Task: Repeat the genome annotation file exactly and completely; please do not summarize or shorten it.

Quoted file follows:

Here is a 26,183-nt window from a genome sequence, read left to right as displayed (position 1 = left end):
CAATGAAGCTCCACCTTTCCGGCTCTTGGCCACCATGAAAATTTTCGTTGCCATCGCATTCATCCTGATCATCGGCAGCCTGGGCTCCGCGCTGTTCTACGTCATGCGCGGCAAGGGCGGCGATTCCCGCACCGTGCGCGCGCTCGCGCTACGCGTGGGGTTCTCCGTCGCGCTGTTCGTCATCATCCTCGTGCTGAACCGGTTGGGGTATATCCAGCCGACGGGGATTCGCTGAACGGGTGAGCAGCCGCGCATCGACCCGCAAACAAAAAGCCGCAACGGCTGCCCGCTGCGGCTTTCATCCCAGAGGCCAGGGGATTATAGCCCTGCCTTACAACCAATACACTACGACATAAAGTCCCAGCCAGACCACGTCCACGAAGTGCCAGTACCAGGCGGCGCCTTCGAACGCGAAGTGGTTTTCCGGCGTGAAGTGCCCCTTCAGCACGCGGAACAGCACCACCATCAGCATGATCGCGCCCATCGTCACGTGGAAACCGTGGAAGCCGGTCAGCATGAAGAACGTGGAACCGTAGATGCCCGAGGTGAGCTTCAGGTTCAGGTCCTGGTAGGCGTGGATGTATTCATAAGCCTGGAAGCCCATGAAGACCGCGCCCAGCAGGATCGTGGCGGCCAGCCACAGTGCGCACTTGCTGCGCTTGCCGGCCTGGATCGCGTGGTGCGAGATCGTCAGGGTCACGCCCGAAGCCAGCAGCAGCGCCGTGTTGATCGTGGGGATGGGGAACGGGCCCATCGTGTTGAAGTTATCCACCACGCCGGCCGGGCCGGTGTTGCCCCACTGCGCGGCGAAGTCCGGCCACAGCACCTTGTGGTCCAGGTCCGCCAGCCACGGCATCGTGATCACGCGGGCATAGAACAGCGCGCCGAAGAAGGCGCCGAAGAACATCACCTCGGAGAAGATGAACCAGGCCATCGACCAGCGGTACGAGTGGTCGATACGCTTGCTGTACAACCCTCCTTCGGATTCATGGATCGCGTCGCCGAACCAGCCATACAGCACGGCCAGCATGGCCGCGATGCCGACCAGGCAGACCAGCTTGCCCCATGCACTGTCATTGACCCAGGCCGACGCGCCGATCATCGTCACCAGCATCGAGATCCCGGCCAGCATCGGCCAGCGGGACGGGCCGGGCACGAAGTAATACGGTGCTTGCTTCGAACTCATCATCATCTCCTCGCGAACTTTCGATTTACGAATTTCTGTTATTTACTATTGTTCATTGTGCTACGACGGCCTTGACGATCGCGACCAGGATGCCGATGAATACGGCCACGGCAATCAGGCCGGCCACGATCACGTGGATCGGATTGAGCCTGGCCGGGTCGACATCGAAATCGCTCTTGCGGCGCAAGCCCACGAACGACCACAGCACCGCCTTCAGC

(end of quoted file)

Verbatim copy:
Here is a 26,183-nt window from a genome sequence, read left to right as displayed (position 1 = left end):
CAATGAAGCTCCACCTTTCCGGCTCTTGGCCACCATGAAAATTTTCGTTGCCATCGCATTCATCCTGATCATCGGCAGCCTGGGCTCCGCGCTGTTCTACGTCATGCGCGGCAAGGGCGGCGATTCCCGCACCGTGCGCGCGCTCGCGCTACGCGTGGGGTTCTCCGTCGCGCTGTTCGTCATCATCCTCGTGCTGAACCGGTTGGGGTATATCCAGCCGACGGGGATTCGCTGAACGGGTGAGCAGCCGCGCATCGACCCGCAAACAAAAAGCCGCAACGGCTGCCCGCTGCGGCTTTCATCCCAGAGGCCAGGGGATTATAGCCCTGCCTTACAACCAATACACTACGACATAAAGTCCCAGCCAGACCACGTCCACGAAGTGCCAGTACCAGGCGGCGCCTTCGAACGCGAAGTGGTTTTCCGGCGTGAAGTGCCCCTTCAGCACGCGGAACAGCACCACCATCAGCATGATCGCGCCCATCGTCACGTGGAAACCGTGGAAGCCGGTCAGCATGAAGAACGTGGAACCGTAGATGCCCGAGGTGAGCTTCAGGTTCAGGTCCTGGTAGGCGTGGATGTATTCATAAGCCTGGAAGCCCATGAAGACCGCGCCCAGCAGGATCGTGGCGGCCAGCCACAGTGCGCACTTGCTGCGCTTGCCGGCCTGGATCGCGTGGTGCGAGATCGTCAGGGTCACGCCCGAAGCCAGCAGCAGCGCCGTGTTGATCGTGGGGATGGGGAACGGGCCCATCGTGTTGAAGTTATCCACCACGCCGGCCGGGCCGGTGTTGCCCCACTGCGCGGCGAAGTCCGGCCACAGCACCTTGTGGTCCAGGTCCGCCAGCCACGGCATCGTGATCACGCGGGCATAGAACAGCGCGCCGAAGAAGGCGCCGAAGAACATCACCTCGGAGAAGATGAACCAGGCCATCGACCAGCGGTACGAGTGGTCGATACGCTTGCTGTACAACCCTCCTTCGGATTCATGGATCGCGTCGCCGAACCAGCCATACAGCACGGCCAGCATGGCCGCGATGCCGACCAGGCAGACCAGCTTGCCCCATGCACTGTCATTGACCCAGGCCGACGCGCCGATCATCGTCACCAGCATCGAGATCCCGGCCAGCATCGGCCAGCGGGACGGGCCGGGCACGAAGTAATACGGTGCTTGCTTCGAACTCATCATCATCTCCTCGCGAACTTTCGATTTACGAATTTCTGTTATTTACTATTGTTCATTGTGCTACGACGGCCTTGACGATCGCGACCAGGATGCCGATGAATACGGCCACGGCAATCAGGCCGGCCACGATCACGTGGATCGGATTGAGCCTGGCCGGGTCGACATCGAAATCGCTCTTGCGGCGCAAGCCCACGAACGACCACAGCACCGCCTTCAGC